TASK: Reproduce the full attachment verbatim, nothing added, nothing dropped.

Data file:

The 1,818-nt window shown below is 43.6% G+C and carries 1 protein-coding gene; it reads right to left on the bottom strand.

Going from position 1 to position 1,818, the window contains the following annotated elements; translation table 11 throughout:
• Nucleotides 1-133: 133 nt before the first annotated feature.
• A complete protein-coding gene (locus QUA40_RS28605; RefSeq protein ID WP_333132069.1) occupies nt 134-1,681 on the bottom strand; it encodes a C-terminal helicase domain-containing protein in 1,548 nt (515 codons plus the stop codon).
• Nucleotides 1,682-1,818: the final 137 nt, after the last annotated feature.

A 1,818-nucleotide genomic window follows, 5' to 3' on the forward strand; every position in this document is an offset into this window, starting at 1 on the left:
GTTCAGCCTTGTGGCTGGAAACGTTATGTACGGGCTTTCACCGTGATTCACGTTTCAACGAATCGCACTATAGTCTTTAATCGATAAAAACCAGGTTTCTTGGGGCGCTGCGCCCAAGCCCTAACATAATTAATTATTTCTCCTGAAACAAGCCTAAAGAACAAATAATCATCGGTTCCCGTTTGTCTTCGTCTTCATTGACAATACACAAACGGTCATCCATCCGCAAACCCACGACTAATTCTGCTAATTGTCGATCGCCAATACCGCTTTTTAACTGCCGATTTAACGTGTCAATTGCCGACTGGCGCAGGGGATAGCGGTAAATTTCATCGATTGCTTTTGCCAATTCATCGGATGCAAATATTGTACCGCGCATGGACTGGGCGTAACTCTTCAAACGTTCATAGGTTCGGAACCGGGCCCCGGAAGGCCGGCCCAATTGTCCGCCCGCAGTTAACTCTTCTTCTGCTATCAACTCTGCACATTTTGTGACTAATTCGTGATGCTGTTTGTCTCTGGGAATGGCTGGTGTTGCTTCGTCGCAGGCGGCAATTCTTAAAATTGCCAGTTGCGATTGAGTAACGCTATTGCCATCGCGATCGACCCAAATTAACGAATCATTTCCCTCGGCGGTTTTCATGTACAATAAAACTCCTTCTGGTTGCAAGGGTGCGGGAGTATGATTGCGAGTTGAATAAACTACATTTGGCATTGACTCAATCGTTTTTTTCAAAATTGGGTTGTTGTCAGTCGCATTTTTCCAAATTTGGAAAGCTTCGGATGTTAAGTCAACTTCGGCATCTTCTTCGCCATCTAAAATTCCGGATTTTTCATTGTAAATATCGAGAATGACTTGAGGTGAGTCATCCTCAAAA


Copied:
The 1,818-nt window shown below is 43.6% G+C and carries 1 protein-coding gene; it reads right to left on the bottom strand.

Going from position 1 to position 1,818, the window contains the following annotated elements; translation table 11 throughout:
• Nucleotides 1-133: 133 nt before the first annotated feature.
• A complete protein-coding gene (locus QUA40_RS28605; RefSeq protein ID WP_333132069.1) occupies nt 134-1,681 on the bottom strand; it encodes a C-terminal helicase domain-containing protein in 1,548 nt (515 codons plus the stop codon).
• Nucleotides 1,682-1,818: the final 137 nt, after the last annotated feature.

A 1,818-nucleotide genomic window follows, 5' to 3' on the forward strand; every position in this document is an offset into this window, starting at 1 on the left:
GTTCAGCCTTGTGGCTGGAAACGTTATGTACGGGCTTTCACCGTGATTCACGTTTCAACGAATCGCACTATAGTCTTTAATCGATAAAAACCAGGTTTCTTGGGGCGCTGCGCCCAAGCCCTAACATAATTAATTATTTCTCCTGAAACAAGCCTAAAGAACAAATAATCATCGGTTCCCGTTTGTCTTCGTCTTCATTGACAATACACAAACGGTCATCCATCCGCAAACCCACGACTAATTCTGCTAATTGTCGATCGCCAATACCGCTTTTTAACTGCCGATTTAACGTGTCAATTGCCGACTGGCGCAGGGGATAGCGGTAAATTTCATCGATTGCTTTTGCCAATTCATCGGATGCAAATATTGTACCGCGCATGGACTGGGCGTAACTCTTCAAACGTTCATAGGTTCGGAACCGGGCCCCGGAAGGCCGGCCCAATTGTCCGCCCGCAGTTAACTCTTCTTCTGCTATCAACTCTGCACATTTTGTGACTAATTCGTGATGCTGTTTGTCTCTGGGAATGGCTGGTGTTGCTTCGTCGCAGGCGGCAATTCTTAAAATTGCCAGTTGCGATTGAGTAACGCTATTGCCATCGCGATCGACCCAAATTAACGAATCATTTCCCTCGGCGGTTTTCATGTACAATAAAACTCCTTCTGGTTGCAAGGGTGCGGGAGTATGATTGCGAGTTGAATAAACTACATTTGGCATTGACTCAATCGTTTTTTTCAAAATTGGGTTGTTGTCAGTCGCATTTTTCCAAATTTGGAAAGCTTCGGATGTTAAGTCAACTTCGGCATCTTCTTCGCCATCTAAAATTCCGGATTTTTCATTGTAAATATCGAGAATGACTTGAGGTGAGTCATCCTCAAAA